The Neon Demon is a faux-feminist thriller about the modeling meat factory that makes you wonder if writer-director Nicolas Winding Refn (Drive) has ever met a real girl. His movies haven't. He writes innocent angels or doomed tramps, and sometimes the angels die, too.
Mostly, Refn prefers super-saturated tales about men and their fists, which is why, at first, the nearly all-female Neon Demon seems like Refn attempting to grow. Here, he swaps out quiet blonde hero Ryan Gosling for quiet blonde heroine Elle Fanning, playing a 16-year-old orphan named Jesse who moves to Los Angeles to make money being really, really pretty. So pretty that that rival models Sarah (Abbey Lee) and Gigi (Bella Heathcote) hate her on sight. So pretty that a makeup artist (Jena Malone) falls for her just as quickly. So pretty that in the film’s opening scene, she looks gorgeous lying dead-eyed on a chaise lounge with rhinestones glued to her face and her throat slashed. Blood soaks into the furniture. A camera flashbulb pops. Is this a photo shoot or a crime scene?
If you're into high-fashion magazines, you know the answer is a bit of both. Beautiful girls sell clothes and shoes by looking like corpses. Photographers sprawl them across cement and forests and stairwells with their slim knees and elbows twisted at unnatural angles and their skin photo-tinted a milky green. Jimmy Choo put a model in a car trunk next to a man digging a grave. Tyra Banks did an entire America's Next Top Model shoot where her ladies were bruised, stabbed, and strangled. These images are so common we forget that they're violent and bizarre. Cool dress, we think. And check out that awesome murder-motel carpet!
Refn nails Anna Wintour's dream look book. Instead of making fashion look like hot, fun sex — that cuddly Playboy style other movies mistake for glamour — his eroticism is icy and alien and, well, Vogue magazine-real. In front of photographers, his women pose like cruel Amazons. And when those cameras are gone and we're left with Refn's gaze, they're somehow even more inhuman. An all-female cast just gives him more ways to get women wrong. Here, women are so vain, they wear tight leather skirts to work at a mortuary. They never smile when they speak. They're either predatory lesbians or competitive and hostile. They bond, or attempt to, by droning, "I hear your parents are dead. That must be really hard for you." (The dialogue sounds like it's echoing in from a porno next door. When I grumbled about it, a friend replied, "Well, it's not like he can write good dialogue for men, either.") In front of a man, these women practically kill each other to be his favorite. And when they're alone, their only hobby is staring at themselves in a mirror.
Neon Demon almost works as camp. Supporting actress Lee senses that, and commits to everything: screaming, sobbing, snarling, attempted blood sucking. She's the only real runway model in the film, and knows exactly how to dominate the camera even as her character, an aging beauty in her early 20s, falls to pieces. She steals the whole movie, even scenes that are supposed to belong to Fanning. "People see you and they notice," sniffs Lee. "I'm a ghost." Hardly. Yet Lee is so good she nearly convinces us she's invisible, or at least self-defeatingly insecure. That she loses gigs to dear, sweet Fanning — a kid so passive I snorted when she boasted, "I'm not as helpless as I look!" — seems less a tribute to Fanning's modeling skills, and more like just one more sign that the business ain't fair.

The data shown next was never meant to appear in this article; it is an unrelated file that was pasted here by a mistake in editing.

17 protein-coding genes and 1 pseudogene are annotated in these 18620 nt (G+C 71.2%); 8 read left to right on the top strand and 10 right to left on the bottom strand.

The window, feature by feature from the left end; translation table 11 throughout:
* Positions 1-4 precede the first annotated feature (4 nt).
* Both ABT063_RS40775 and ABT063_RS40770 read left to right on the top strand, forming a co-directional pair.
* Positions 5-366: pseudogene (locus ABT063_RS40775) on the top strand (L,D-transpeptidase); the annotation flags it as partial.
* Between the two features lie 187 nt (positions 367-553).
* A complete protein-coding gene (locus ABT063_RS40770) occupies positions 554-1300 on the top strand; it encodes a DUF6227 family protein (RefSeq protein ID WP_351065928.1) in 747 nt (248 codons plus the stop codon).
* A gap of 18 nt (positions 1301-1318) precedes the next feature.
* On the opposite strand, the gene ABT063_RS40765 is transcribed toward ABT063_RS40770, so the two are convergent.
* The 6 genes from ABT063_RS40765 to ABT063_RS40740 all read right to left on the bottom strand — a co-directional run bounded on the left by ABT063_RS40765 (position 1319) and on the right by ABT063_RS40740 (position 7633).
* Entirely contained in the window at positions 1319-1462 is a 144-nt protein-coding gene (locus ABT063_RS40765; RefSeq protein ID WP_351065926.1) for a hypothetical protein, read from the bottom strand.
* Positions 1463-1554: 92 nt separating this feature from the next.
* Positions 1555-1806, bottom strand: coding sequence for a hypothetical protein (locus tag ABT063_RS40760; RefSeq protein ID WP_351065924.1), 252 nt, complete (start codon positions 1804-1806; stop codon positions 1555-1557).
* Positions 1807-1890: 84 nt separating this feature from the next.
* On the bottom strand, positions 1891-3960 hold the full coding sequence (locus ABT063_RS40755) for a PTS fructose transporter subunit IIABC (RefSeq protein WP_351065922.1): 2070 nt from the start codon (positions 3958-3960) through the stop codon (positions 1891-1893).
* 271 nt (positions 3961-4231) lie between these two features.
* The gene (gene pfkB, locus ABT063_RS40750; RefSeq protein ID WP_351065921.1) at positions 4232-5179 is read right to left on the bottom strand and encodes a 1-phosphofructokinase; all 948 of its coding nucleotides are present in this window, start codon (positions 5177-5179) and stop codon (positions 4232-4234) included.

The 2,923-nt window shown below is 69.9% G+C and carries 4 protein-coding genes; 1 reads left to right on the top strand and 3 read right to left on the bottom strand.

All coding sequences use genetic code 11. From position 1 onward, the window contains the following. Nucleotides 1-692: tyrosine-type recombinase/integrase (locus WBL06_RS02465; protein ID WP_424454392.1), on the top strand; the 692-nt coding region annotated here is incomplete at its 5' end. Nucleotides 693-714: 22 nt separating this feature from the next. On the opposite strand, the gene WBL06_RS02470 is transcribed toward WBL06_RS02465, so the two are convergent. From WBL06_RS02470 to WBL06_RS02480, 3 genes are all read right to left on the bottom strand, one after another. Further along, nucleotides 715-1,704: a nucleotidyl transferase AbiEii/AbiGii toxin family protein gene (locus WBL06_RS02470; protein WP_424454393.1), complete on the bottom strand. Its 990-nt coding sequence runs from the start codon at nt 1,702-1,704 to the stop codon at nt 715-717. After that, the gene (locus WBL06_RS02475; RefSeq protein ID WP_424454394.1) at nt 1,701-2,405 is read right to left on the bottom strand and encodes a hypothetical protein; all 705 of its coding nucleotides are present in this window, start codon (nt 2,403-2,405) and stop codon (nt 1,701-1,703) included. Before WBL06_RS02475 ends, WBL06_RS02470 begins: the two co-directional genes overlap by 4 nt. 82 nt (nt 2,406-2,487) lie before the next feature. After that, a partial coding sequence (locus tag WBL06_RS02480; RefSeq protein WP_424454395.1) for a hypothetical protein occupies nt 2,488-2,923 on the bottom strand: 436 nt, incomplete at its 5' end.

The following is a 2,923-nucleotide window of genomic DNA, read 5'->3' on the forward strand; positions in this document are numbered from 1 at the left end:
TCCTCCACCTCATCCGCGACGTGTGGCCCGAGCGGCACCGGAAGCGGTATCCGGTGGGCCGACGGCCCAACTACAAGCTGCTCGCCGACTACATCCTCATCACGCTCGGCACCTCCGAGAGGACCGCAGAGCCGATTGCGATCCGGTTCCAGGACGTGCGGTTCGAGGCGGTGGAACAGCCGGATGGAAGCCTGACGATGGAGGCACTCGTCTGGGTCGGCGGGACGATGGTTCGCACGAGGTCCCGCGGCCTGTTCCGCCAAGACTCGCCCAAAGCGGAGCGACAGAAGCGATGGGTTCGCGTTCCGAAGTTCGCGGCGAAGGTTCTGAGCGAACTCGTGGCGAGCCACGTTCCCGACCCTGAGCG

The closest Refn comes to self-awareness is when he has Keanu Reeves, playing a sleazebag motel owner, recreate a scene straight out of Russ Meyer's cult classic Beyond the Valley of the Dolls, sneaking into a sleeping girl's bedroom and sliding a weapon between her parted lips. But Meyer was proud to make trash. Refn insists he's making art. And he's so overconfident that audiences will swoon for The Neon Demon's good looks that he ends the film right when it's finally getting interesting. He's barely typed a plot. But at least he took the time to brand the opening credits with his initials. Mirror, mirror: Who's the real narcissist?
This is a movie where a designer sneers, "Beauty isn't the only thing, it's everything," without a hint that this bold statement is as tired as Juicy Couture. (He may as well iron it in letters across his ass.) So what, then, does Refn actually think The Neon Demon is saying? To him, beauty is everything — it's all his movies offer. His films are so striking — colors that stretch across the screen, electronic beats that make your heart thump — they're like a pin-up in horn-rimmed glasses: they look smart, and we're content with the illusion. As for Refn's shocking revelation that the modeling industry is — gasp! — exploitative, I'd buy his outrage if he weren't continuously stripping his actresses to their underwear. In one scene, a dozen women sit in identical beige bras to convince us that, er, casting calls are dehumanizing. The camera lingers to make sure we get it, and then stays a while longer just because. The Neon Demon wants to have its cheesecake and condemn it, too.